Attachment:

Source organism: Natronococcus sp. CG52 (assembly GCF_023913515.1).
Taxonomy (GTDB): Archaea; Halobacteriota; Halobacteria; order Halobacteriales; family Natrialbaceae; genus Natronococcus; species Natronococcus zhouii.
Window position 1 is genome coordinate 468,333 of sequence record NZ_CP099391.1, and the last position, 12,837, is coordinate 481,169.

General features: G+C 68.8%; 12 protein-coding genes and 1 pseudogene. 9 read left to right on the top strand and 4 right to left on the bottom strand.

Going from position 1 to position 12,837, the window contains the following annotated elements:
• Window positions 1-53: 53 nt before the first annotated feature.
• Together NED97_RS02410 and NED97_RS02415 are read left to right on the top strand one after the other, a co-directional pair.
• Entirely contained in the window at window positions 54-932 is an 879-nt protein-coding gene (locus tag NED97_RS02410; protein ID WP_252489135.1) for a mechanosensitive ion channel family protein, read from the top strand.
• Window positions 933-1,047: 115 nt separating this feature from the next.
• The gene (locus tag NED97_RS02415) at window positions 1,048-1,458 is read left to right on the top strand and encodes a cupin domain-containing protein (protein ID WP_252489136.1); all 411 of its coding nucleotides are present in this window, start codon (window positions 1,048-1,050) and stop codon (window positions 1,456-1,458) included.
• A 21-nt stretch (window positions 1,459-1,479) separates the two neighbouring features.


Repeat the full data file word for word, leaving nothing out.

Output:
Source organism: Natronococcus sp. CG52 (assembly GCF_023913515.1).
Taxonomy (GTDB): Archaea; Halobacteriota; Halobacteria; order Halobacteriales; family Natrialbaceae; genus Natronococcus; species Natronococcus zhouii.
Window position 1 is genome coordinate 468,333 of sequence record NZ_CP099391.1, and the last position, 12,837, is coordinate 481,169.

General features: G+C 68.8%; 12 protein-coding genes and 1 pseudogene. 9 read left to right on the top strand and 4 right to left on the bottom strand.

Going from position 1 to position 12,837, the window contains the following annotated elements:
• Window positions 1-53: 53 nt before the first annotated feature.
• Together NED97_RS02410 and NED97_RS02415 are read left to right on the top strand one after the other, a co-directional pair.
• Entirely contained in the window at window positions 54-932 is an 879-nt protein-coding gene (locus tag NED97_RS02410; protein ID WP_252489135.1) for a mechanosensitive ion channel family protein, read from the top strand.
• Window positions 933-1,047: 115 nt separating this feature from the next.
• The gene (locus tag NED97_RS02415) at window positions 1,048-1,458 is read left to right on the top strand and encodes a cupin domain-containing protein (protein ID WP_252489136.1); all 411 of its coding nucleotides are present in this window, start codon (window positions 1,048-1,050) and stop codon (window positions 1,456-1,458) included.
• A 21-nt stretch (window positions 1,459-1,479) separates the two neighbouring features.